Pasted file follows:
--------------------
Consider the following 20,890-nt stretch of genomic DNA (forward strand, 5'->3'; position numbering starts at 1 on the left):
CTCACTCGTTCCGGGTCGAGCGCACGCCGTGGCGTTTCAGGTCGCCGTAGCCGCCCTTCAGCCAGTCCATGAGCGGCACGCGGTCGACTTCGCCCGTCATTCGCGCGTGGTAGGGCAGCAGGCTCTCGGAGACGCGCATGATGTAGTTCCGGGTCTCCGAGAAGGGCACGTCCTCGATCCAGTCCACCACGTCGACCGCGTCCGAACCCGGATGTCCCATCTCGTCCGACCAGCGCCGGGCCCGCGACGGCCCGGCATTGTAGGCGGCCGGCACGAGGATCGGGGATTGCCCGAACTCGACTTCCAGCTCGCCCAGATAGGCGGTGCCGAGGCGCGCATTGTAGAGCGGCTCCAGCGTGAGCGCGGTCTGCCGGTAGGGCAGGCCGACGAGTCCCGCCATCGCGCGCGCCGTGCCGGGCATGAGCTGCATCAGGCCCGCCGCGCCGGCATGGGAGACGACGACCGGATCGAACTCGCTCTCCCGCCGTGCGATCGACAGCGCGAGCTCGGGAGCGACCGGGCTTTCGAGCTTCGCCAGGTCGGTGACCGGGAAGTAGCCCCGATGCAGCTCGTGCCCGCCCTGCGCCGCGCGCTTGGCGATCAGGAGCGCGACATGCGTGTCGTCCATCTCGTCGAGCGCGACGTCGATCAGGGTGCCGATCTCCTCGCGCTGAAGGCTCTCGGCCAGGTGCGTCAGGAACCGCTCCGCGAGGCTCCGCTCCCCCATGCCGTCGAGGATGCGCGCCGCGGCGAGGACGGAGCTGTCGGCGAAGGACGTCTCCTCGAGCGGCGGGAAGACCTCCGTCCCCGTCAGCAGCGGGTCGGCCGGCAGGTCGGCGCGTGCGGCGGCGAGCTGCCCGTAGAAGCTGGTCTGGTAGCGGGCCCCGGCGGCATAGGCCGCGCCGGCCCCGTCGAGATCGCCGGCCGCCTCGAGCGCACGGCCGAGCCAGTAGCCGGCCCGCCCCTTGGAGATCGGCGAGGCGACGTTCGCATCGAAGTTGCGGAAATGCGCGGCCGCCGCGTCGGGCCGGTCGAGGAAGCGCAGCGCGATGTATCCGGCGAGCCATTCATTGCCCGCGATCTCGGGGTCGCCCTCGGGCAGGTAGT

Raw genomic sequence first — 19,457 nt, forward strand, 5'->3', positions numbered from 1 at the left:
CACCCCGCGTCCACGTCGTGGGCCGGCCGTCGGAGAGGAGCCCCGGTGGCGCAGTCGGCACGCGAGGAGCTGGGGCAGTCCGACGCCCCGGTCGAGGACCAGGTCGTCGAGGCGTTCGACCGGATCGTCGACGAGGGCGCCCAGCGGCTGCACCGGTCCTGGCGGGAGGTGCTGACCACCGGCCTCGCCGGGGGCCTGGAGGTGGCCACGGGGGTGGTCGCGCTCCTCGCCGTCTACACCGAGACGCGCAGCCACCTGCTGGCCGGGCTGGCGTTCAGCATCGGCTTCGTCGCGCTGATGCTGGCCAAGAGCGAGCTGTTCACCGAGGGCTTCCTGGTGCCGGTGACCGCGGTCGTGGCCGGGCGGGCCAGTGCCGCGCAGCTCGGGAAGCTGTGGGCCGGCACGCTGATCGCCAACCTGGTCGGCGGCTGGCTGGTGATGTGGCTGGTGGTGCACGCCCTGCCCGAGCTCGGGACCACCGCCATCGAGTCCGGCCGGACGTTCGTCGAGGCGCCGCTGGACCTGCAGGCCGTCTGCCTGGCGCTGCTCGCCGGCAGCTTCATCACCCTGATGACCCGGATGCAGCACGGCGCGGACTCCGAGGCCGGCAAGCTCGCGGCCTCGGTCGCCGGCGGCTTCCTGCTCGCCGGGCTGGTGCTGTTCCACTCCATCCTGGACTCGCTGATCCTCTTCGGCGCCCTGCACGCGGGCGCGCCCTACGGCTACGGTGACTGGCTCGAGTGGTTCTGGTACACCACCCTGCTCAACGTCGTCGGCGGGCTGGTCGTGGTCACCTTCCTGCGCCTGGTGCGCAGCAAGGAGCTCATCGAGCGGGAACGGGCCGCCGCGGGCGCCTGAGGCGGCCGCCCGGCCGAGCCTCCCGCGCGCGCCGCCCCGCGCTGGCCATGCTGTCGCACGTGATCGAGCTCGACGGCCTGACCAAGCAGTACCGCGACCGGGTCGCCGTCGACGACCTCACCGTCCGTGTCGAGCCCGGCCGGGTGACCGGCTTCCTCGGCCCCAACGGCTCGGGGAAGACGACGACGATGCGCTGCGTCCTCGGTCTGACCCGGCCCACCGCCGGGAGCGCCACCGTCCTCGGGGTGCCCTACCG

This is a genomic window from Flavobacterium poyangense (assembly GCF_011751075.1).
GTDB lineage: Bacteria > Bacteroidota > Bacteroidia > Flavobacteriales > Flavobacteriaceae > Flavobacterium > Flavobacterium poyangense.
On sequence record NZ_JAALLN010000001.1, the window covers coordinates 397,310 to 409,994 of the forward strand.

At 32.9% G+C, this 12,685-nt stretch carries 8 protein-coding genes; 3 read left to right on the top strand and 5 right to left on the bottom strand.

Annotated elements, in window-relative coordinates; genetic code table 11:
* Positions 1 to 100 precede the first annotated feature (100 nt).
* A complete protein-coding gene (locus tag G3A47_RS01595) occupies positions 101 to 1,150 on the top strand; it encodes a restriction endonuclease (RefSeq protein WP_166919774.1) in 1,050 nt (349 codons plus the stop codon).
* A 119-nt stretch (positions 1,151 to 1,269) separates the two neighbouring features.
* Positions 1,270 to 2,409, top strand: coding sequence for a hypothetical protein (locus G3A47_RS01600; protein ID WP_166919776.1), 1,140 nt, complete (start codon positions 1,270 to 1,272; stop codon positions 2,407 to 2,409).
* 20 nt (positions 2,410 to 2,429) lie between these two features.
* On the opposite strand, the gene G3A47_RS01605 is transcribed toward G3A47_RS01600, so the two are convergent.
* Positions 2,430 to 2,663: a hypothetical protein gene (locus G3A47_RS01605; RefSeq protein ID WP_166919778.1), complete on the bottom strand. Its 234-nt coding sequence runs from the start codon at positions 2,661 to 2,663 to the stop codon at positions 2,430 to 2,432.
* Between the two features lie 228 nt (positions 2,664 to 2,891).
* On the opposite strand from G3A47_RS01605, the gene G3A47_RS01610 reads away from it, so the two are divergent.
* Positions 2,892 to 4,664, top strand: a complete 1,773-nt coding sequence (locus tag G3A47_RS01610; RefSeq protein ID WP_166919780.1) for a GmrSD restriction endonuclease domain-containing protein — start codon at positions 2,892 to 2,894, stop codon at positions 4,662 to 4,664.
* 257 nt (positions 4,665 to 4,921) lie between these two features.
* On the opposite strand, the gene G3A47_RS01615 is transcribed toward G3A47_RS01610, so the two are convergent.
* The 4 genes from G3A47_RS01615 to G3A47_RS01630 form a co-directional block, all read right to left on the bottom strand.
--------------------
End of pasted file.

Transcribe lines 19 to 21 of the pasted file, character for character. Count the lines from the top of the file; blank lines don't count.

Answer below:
* Positions 2,892 to 4,664, top strand: a complete 1,773-nt coding sequence (locus tag G3A47_RS01610; RefSeq protein ID WP_166919780.1) for a GmrSD restriction endonuclease domain-containing protein — start codon at positions 2,892 to 2,894, stop codon at positions 4,662 to 4,664.
* 257 nt (positions 4,665 to 4,921) lie between these two features.
* On the opposite strand, the gene G3A47_RS01615 is transcribed toward G3A47_RS01610, so the two are convergent.